It is easy to make a suitable potting medium for growing silver satin pothos. You should mix equal parts of potting soil, peat moss, and perlite. Instead of perlite, you could add charcoal pieces or coco coir chips to help increase drainage. The peat moss keeps the soil moist so that the roots get nourished.

The best way to know if the soil is light enough is to water it thoroughly. If the water pools on the soil surface or takes a while to drain, you should aerate the soil. Alternatively, if the soil drains too quickly and you have to water the satin pothos more often, add more sphagnum peat moss.

How to Water Satin Pothos Houseplant

You should water satin pothos as often as the top part of the soil dries out. In summer, the scindapsus pictus plant may need watering as often as twice a week or more. In winter, the silver leaf pothos requires less frequent watering. The goal of watering is to make sure that the roots are always slightly moist.

To check when to water your pothos plants, firmly press on the potting soil to check for moisture. If there are hints of dampness, leave for a few days until the top part of the soil dries completely. You can also check the pot’s drainage holes—the soil at that end should be slightly damp.

How often you water your satin pothos depends on several factors such as:

  • Air temperature—You will need to water your scindapsus pictus plant less often in winter than in summer. Plants respire less in cold months and give off less moisture. In summer, check the plant every few days to see if it needs watering.
  • Type of pot—Soil in terracotta pots evaporates faster than potting mix in plastic or ceramic pots. So, satin pothos growing in unglazed clay pots may need watering more frequently.
  • Type of soil—The soil density will impact how often your plant requires hydration.

The best advice for watering houseplants is to check that the top 2” (5 cm) of soil is completely dry. Then give the plant a thorough watering.

To thoroughly water your pothos, pour enough filtered water or rainwater until it drains out the bottom. This watering technique ensures that the roots get enough hydration to stay healthy. Allowing the plant’s soil to partially dry between waterings helps make sure roots don’t become soggy and diseased. You also avoid problems of fungus gnats and white mold on plant soil—issues that afflict houseplants when the top part of the soil is constantly damp.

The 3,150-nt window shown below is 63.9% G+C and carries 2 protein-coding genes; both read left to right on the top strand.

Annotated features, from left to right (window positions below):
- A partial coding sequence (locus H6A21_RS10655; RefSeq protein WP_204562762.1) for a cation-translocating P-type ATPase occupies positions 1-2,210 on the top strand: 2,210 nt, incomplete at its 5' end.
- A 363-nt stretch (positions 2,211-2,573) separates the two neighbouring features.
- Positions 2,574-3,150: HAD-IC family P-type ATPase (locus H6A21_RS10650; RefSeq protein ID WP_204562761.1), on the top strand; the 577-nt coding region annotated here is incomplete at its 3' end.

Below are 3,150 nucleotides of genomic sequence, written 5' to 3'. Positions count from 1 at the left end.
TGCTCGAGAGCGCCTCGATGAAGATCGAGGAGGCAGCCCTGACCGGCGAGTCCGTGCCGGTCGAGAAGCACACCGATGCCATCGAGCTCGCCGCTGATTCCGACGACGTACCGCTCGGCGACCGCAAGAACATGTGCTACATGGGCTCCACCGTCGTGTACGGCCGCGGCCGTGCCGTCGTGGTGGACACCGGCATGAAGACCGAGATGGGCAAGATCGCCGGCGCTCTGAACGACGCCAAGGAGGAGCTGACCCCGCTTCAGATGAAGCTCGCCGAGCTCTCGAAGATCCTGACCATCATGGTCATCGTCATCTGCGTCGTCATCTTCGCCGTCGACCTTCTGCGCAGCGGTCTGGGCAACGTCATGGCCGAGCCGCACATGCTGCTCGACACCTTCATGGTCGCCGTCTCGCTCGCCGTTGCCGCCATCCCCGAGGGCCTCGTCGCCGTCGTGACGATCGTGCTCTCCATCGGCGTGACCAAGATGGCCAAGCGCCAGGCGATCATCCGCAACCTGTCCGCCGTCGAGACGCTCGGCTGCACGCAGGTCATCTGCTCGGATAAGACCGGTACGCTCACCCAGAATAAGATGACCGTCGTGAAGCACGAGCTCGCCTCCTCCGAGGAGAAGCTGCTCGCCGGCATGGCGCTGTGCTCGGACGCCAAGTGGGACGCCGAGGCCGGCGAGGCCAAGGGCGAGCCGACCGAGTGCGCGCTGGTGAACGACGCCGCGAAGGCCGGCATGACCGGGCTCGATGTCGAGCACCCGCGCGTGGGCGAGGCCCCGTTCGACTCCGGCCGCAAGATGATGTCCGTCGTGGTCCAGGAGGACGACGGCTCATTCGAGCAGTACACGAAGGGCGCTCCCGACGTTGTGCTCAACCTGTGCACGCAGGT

The Best Indoor Temperature for Scindapsus Pictus

Satin pothos plants experience the best growth in a temperature range of 65°F to 85°F (18°C – 29°C). Constant average room temperature is similar to their native tropical environment. To grow well, protect the plants from sudden changes in temperature.

It can be challenging to get the right temperature in summer or winter. For example, the plant’s growth could slow down if it’s too close to hot radiators in the winter. Also, cold drafts could cause its beautiful green and silver leaves to wilt, curl, and turn brown. In the summertime, temperature issues could be caused by hot sun beating through windows or cold airflow from the air conditioning.

The Right Humidity for Growing Satin Pothos at Home

Silver satin pothos plants are tropical houseplants that require medium to high humidity to grow well. Aim for humidity levels of at least 40% for the fastest growth. The ways to get humidity levels right for Scindapsus pictus plants is to mist the leaves daily, place on a pebble tray, or use a room humidifier.

Let’s look briefly at some care tips to boost levels of humidity for pothos plants:

  • Misting—Pour distilled water in a spray bottle and spray a fine mist over the top of the plant.
  • Pebble tray—Place a layer of small stones in a tray and half-fill with water. Put the satin pothos pot on the pebbles, and the evaporation will help to humidify the leaves naturally.
  • Room humidifier—Keep your indoor humidity levels high with a humidifier.
  • Location—You can also place your pothos in a well-lit bathroom or kitchen where humidity levels tend to be higher.

How to Fertilize Silver Satin Pothos

Silver pothos isn’t a fast grower and doesn’t need a lot of fertilizing. Feed your scindapsus pictus plant once a month during the growing season with a diluted houseplant fertilizer. Stop feeding during the winter months and then resume in spring when growth becomes vigorous.

The right amount of fertilizer also helps to keep its stunning foliage healthy and vibrant. If you notice that the leaf color begins to fade, make sure and feed it monthly. Or, you could use a slow-release fertilizer. These granules will give a steady supply of essential nutrients as often as you water the plant.

It’s important to remember that too much fertilizer can be just as bad as starving it of nutrients.

How to Prune Satin Pothos

Silver satin pothos plants rarely require pruning. However, you can encourage bushier growth by snipping off the ends of stems. Also, you could prune the trailing stems if they get too long. Another reason to trim a scindapsus pictus plant is to get stem cuttings for propagation.